Unfreezing the Chill: How to Fix a Frozen or Stuck AC Unit

A frozen AC system in the middle of summer can be tremendously annoying! If you have noticed that cool air is no longer being pushed into your house or hear hissing from the unit, it may be frozen. There are several ways this can happen as well as some ways to prevent it.

Most times your AC is freezing up because of a dirty art filter or evaporator coils. Refrigerant leaks or bad compressors can happen over time and are a bit more serious. It could also be blocked systems in your vents or a clogged drain pipe.

Being able to identify these various causes can help you fix the system on your own to tell you when you need to call a professional.

Having a general knowledge of the signs of a frozen AC is also great information for homeowners to know! Follow along to get a sense of the most important information regarding your AC system.

How To Tell If Your Air Conditioner Unit Is Frozen?

The most obvious sign that your air conditioner unit is frozen is the lack of cool air flowing into your home. If you suspect this, hold your hand by an AC vent while the system is on. If you feel slightly warm air you know the system is frozen. 

Once you have noticed this, you need to investigate your outdoor compressor unit. You may hear a light hissing sound coming from the unit and see ice built up around the HVAC unit. These are tall tell signs that the problem with your air conditioner is that it is frozen! If you see these signs, be sure to turn off your AC system immediately to avoid further damage. 

What Causes An Air Conditioner To Freeze Up?

As it is with all machines, certain parts break down over time. If one part gets broken or clogged, that can set off a chain reaction that causes the air conditioner to freeze.

Regular maintenance on your unit can help prevent these from becoming large problems. But here are a few explanations on why the freeze could be happening.

1. Dirty Air Filter 

Dirty or clogged air filters are a very common reason for your AC freezing up! These filters impact the airflow of the air conditioner unit and can keep the unit from turning off or help trap ice if the system malfunctions. Luckily, dirty air filters are easy to fix and prevent!

To prevent this you will want to change your air filters at least once every three months. If you use your AC a lot, once a month is even better to keep this part clean! Otherwise, it could get clogged and collect ice, leading to the system freezing more quickly. It also helps keep your air quality clean.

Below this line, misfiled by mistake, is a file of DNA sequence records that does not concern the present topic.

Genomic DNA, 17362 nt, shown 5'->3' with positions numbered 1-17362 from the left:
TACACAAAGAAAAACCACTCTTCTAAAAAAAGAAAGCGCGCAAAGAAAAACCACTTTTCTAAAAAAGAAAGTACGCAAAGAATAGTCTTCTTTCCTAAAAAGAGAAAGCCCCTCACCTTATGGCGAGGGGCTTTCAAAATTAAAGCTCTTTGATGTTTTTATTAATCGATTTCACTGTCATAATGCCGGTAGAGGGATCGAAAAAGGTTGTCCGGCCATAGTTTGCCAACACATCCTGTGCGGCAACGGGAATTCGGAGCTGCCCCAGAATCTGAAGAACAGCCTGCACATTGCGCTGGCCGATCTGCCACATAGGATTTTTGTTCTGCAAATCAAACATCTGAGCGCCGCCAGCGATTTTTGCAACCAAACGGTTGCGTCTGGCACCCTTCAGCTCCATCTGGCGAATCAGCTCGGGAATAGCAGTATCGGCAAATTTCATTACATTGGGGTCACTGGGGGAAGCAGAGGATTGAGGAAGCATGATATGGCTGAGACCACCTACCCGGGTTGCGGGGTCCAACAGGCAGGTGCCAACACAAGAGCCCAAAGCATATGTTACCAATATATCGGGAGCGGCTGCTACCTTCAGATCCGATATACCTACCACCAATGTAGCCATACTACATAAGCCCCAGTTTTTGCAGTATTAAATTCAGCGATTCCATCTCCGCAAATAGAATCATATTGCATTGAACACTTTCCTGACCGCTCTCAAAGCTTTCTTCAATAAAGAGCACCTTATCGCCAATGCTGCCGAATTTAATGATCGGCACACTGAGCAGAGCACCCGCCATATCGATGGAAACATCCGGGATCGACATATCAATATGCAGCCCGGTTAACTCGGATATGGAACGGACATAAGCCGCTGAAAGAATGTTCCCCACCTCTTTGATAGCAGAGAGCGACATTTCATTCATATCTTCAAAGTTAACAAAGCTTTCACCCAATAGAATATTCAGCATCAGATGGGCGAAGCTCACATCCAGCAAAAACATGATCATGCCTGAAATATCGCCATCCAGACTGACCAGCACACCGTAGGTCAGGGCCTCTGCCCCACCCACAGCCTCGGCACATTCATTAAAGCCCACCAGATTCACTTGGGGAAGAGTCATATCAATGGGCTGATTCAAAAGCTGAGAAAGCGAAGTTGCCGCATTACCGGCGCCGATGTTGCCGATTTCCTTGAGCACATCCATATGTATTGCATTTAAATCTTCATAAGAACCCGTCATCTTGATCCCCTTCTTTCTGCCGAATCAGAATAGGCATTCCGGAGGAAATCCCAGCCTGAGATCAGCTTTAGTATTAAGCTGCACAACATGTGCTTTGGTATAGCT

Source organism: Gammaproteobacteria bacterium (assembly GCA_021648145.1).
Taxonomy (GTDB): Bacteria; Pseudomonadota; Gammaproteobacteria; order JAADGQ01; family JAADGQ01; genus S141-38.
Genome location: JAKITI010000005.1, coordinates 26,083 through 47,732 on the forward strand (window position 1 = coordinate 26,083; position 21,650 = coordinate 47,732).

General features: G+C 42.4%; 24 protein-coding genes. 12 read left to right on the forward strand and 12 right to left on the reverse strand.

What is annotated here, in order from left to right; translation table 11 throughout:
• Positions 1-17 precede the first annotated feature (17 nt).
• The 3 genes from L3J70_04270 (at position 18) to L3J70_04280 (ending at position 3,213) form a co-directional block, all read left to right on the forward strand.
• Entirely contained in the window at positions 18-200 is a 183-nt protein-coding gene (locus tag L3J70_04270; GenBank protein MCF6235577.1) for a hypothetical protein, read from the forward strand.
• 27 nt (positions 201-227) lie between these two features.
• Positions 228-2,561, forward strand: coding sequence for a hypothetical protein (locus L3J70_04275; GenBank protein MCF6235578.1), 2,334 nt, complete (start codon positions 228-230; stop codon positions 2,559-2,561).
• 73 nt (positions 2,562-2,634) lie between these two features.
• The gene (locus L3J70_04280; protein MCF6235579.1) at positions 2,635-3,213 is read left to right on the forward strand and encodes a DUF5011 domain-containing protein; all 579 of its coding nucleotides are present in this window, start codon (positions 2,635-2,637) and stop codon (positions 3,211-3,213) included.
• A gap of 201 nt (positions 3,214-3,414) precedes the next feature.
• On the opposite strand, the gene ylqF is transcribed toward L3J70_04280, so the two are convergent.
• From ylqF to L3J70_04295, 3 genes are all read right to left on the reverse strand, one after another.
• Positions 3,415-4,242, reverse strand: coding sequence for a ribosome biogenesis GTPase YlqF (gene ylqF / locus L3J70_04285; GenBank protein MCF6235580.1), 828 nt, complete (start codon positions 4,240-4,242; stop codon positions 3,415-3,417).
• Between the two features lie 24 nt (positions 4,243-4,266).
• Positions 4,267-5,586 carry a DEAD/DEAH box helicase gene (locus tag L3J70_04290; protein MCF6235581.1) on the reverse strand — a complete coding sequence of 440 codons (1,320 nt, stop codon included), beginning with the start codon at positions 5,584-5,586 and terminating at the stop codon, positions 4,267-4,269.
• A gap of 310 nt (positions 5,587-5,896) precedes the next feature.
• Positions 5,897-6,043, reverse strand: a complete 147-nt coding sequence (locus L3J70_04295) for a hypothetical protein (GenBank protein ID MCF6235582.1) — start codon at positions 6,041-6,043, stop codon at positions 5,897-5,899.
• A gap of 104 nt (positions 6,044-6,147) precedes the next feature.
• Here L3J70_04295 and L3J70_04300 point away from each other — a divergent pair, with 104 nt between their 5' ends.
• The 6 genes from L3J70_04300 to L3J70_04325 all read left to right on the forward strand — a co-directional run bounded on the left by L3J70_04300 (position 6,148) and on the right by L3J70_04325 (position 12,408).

2. Dirty Evaporator Coils

Dirty evaporator coils are a secondary effect of a dirty air filter. Dust and debris can accumulate in refrigerant coils and are allowed to cling to them due to the present moisture.

This combination leads to lots of problems, and ice can quickly take over and block up the overall system and prevent it from working. 

The easiest way to prevent this is the same as with air filters! Keeping this part clean will prevent the dust from reaching the evaporator coils. Once you thaw the AC system this ice will go away, but if there is a lot of dirt on them you will need a professional to disassemble the parts and clean them out.

3. Refrigerant Leak

An AC system with low refrigerant levels can lead to ice building up all over your system. Which can lead to the system not working properly from the low refrigerant as well as the blockage of the built-up ice.

You mustn’t try to add more refrigerant. Refrigerant does not evaporate in the closed AC system, so if there is not enough it can only mean there is a leak. This leak could be anywhere, from the refrigerant lines to the evaporator coils. If this is the problem you will need to call a professional.

4. Incorrect Thermostat & Fan Settings

Keeping your set temperature and fan low can affect the functions of your AC system. Especially if your summers are very hot, you need to run the fan on high to keep the temperature inside cool. Low fan speeds can strain the unit, and combined with a low temperature this can lead to ice build-up.

A DIY solution is to increase your fan speed or increase the temperature to give extra warmth and airflow to the system. However, the best way to prevent this is to avoid running your AC for long periods at very low temperatures. This is to be sure you do not overwork the system and keep it within its ideal operating range.

5. Bad Compressor 

Compressors are the central function of any air conditioning system. A worn-out compressor will not effectively pump refrigerant through the system. Which can lead to condensation on the coils that eventually turns to ice.